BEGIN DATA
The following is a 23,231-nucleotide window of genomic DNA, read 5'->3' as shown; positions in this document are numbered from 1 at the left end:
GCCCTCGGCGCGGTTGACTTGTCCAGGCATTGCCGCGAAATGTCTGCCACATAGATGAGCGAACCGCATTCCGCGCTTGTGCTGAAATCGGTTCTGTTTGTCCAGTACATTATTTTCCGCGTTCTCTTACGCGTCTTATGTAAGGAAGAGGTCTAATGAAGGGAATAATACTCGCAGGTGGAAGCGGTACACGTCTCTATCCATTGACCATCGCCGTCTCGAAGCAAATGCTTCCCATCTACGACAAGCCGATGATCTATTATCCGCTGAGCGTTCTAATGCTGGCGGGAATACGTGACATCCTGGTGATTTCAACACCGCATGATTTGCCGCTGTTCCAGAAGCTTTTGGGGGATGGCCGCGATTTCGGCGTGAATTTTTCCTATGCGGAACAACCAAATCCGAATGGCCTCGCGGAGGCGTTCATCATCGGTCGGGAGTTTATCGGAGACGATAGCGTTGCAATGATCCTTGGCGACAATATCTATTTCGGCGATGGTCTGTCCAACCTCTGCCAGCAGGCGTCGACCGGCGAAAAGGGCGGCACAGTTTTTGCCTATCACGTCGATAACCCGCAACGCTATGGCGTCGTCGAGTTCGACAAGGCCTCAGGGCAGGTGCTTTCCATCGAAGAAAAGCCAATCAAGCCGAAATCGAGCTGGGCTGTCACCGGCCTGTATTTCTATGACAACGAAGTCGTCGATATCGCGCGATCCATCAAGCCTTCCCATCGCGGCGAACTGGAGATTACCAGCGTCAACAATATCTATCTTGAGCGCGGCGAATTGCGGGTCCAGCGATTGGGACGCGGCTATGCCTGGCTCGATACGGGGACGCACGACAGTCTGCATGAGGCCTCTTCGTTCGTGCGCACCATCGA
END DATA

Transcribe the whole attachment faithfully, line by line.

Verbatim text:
The following is a 23,231-nucleotide window of genomic DNA, read 5'->3' as shown; positions in this document are numbered from 1 at the left end:
GCCCTCGGCGCGGTTGACTTGTCCAGGCATTGCCGCGAAATGTCTGCCACATAGATGAGCGAACCGCATTCCGCGCTTGTGCTGAAATCGGTTCTGTTTGTCCAGTACATTATTTTCCGCGTTCTCTTACGCGTCTTATGTAAGGAAGAGGTCTAATGAAGGGAATAATACTCGCAGGTGGAAGCGGTACACGTCTCTATCCATTGACCATCGCCGTCTCGAAGCAAATGCTTCCCATCTACGACAAGCCGATGATCTATTATCCGCTGAGCGTTCTAATGCTGGCGGGAATACGTGACATCCTGGTGATTTCAACACCGCATGATTTGCCGCTGTTCCAGAAGCTTTTGGGGGATGGCCGCGATTTCGGCGTGAATTTTTCCTATGCGGAACAACCAAATCCGAATGGCCTCGCGGAGGCGTTCATCATCGGTCGGGAGTTTATCGGAGACGATAGCGTTGCAATGATCCTTGGCGACAATATCTATTTCGGCGATGGTCTGTCCAACCTCTGCCAGCAGGCGTCGACCGGCGAAAAGGGCGGCACAGTTTTTGCCTATCACGTCGATAACCCGCAACGCTATGGCGTCGTCGAGTTCGACAAGGCCTCAGGGCAGGTGCTTTCCATCGAAGAAAAGCCAATCAAGCCGAAATCGAGCTGGGCTGTCACCGGCCTGTATTTCTATGACAACGAAGTCGTCGATATCGCGCGATCCATCAAGCCTTCCCATCGCGGCGAACTGGAGATTACCAGCGTCAACAATATCTATCTTGAGCGCGGCGAATTGCGGGTCCAGCGATTGGGACGCGGCTATGCCTGGCTCGATACGGGGACGCACGACAGTCTGCATGAGGCCTCTTCGTTCGTGCGCACCATCGA